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FTC says LifeLock lied and failed to protect consumers – again

Patrick Stewart as Captain Jean-Luc Picard in Star Trek: The Next Generation.Patrick Stewart as Captain Jean-Luc Picard in Star Trek: The Next Generation.
Patrick Stewart as Captain Jean-Luc Picard in Star Trek: The Next Generation.Courtesy of Paramount Television

It’s getting ugly out there for consumer data safety.

Not only are hackers stealing data left and right, but Lifelock, a company that claims to guard customers’ personal information, has been called out for the second time over deceitful ads and shoddy security practices.

On Tuesday, the Federal Trade Commission announced it is taking action against LifeLock (LOCK) for allegedly lying about its identify protection services (again), and for failing to follow earlier orders about how it must treat consumer data. LifeLock, which heavily markets its services on TV, charges users a monthly fee to monitor their data and promises to warn them immediately about any problems.

According to the agency, LifeLock not only failed to provide such notices, but also failed to implement a comprehensive information security program for its customers’ credit card and bank accounts. The company also failed to comply with record-keeping provisions:

from at least October 2012 through March 2014, LifeLock violated the 2010 Order by: 1) failing to establish and maintain a comprehensive information security program to protect its users’ sensitive personal data, including credit card, social security, and bank account numbers; 2) falsely advertising that it protected consumers’ sensitive data with the same high-level safeguards as financial institutions; and 3) failing to meet the 2010 order’s recordkeeping requirements.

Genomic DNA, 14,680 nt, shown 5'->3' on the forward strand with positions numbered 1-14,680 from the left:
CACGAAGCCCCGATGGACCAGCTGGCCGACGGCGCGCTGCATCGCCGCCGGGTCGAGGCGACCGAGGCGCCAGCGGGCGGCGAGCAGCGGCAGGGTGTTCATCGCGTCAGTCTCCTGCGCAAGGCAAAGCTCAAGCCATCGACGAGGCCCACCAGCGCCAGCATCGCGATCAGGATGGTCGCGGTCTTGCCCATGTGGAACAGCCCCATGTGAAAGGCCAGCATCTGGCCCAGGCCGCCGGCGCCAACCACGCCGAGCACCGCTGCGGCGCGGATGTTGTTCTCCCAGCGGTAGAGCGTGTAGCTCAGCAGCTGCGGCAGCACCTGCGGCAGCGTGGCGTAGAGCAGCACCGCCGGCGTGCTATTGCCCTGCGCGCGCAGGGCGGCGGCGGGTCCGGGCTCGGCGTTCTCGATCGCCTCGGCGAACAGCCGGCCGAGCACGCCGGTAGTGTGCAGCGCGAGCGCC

The FTC also asserts that from at least January 2012 through December 2014, LifeLock falsely claimed it protected consumers’ identity 24/7/365 by providing alerts “as soon as” it received any indication there was a problem.

In 2010, the FTC and 35 states came to a $12 million settlement with LifeLock and forced it to issue refunds to consumers. At the time, the agency said LifeLock’s security, “left enough holes that you could drive a truck through,” and it placed a variety of conditions on the company—conditions LifeLock now appears to have violated.

LifeLock’s share price tanked on the FTC news. It was down more than 30% at the time of writing.

It’s not clear what the company’s punishment will be this time around if the new accusations stick. In its release, the FTC says details of its investigation are under seal before a court, and that portions of the case will be unveiled in coming days. LifeLock disputed the allegations in a statement that read in part:

“After more than 18 months of cooperation and dialogue with the FTC, it became clear to us that we could not come to a satisfactory resolution of their issues outside a court of law. We disagree with the substance of the FTC’s contentions and are prepared to take our case to court.

The news comes as another in a series of low points for LifeLock. In 2010, Wired wrote that the company’s CEO has had his identify stolen at least 13 times. Currently, the company is also suing Wences Cesares, founder of the bitcoin company Xapo, for fraud related to the digital wallet service it acquired from Cesares when it bought his company Lemon.

Meanwhile, amidst on an ongoing spate of alarming hacking news, consumers will have to look for another solution to protect their data – or demand lawmakers take action to require companies to take better care of it.

Updated at 4:45 ET with LifeLock statement